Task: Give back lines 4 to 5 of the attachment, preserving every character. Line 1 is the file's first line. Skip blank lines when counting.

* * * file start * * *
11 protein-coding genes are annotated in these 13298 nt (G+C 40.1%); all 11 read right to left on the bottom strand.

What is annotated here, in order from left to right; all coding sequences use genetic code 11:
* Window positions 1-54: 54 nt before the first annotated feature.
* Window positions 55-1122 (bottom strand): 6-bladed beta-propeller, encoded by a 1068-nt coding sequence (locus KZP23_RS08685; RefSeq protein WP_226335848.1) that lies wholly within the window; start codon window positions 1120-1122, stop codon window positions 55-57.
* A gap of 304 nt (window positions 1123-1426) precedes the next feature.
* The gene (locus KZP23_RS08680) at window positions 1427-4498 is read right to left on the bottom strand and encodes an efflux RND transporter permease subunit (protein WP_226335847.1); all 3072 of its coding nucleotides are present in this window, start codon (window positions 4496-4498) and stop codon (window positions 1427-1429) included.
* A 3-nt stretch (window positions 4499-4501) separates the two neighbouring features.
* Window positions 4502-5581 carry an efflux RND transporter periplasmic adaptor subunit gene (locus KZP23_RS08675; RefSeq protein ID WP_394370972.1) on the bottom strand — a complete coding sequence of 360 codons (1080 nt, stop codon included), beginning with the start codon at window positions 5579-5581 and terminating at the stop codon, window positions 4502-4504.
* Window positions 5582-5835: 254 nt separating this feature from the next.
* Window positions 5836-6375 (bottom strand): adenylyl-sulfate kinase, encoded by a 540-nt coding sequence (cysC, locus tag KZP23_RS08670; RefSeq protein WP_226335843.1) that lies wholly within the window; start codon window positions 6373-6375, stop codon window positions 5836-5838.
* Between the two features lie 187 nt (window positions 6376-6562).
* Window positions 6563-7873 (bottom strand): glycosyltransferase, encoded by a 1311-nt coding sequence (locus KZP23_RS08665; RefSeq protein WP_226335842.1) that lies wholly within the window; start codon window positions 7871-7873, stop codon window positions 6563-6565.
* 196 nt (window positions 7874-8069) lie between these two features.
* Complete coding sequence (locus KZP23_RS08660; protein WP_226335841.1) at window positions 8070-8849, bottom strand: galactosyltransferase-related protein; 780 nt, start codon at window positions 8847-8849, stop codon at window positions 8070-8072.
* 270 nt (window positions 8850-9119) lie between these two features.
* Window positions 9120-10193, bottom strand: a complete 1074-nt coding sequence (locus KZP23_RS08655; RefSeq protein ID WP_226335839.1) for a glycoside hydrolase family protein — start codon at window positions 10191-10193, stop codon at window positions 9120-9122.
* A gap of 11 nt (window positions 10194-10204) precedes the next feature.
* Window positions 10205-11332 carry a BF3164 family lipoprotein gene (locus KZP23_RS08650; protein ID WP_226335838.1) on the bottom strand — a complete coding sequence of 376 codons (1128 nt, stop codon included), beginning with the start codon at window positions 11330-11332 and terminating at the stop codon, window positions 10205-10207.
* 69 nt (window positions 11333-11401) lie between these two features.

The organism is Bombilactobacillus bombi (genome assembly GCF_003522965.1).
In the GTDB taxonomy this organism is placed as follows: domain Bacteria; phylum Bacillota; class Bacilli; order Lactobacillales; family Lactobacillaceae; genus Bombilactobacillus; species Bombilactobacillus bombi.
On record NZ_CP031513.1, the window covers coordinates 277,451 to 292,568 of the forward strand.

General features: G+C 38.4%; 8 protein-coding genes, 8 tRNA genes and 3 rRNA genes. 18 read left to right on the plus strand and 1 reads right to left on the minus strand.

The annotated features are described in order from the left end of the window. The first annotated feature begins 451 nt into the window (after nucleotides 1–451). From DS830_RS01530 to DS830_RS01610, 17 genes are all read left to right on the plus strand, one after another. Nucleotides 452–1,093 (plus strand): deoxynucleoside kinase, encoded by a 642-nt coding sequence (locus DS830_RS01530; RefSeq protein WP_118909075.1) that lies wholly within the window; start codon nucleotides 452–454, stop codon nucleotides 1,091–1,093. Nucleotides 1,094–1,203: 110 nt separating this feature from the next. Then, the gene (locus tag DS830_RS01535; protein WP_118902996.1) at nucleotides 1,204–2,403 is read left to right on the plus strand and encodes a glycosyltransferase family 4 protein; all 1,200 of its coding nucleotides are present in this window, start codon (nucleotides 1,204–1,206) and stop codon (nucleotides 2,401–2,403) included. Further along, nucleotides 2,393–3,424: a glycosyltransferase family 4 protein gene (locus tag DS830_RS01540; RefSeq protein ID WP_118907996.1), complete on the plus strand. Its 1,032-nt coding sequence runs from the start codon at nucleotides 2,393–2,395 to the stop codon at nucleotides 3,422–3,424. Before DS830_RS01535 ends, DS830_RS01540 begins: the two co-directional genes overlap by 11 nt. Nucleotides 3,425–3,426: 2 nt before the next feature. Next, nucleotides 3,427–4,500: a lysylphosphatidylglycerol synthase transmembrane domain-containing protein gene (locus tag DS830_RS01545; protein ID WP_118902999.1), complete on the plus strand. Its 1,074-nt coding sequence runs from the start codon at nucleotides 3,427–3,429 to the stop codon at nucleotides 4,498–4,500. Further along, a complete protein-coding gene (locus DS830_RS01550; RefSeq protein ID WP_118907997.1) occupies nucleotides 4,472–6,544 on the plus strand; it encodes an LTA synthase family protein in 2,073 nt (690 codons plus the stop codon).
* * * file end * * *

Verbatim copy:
* Window positions 55-1122 (bottom strand): 6-bladed beta-propeller, encoded by a 1068-nt coding sequence (locus KZP23_RS08685; RefSeq protein WP_226335848.1) that lies wholly within the window; start codon window positions 1120-1122, stop codon window positions 55-57.
* A gap of 304 nt (window positions 1123-1426) precedes the next feature.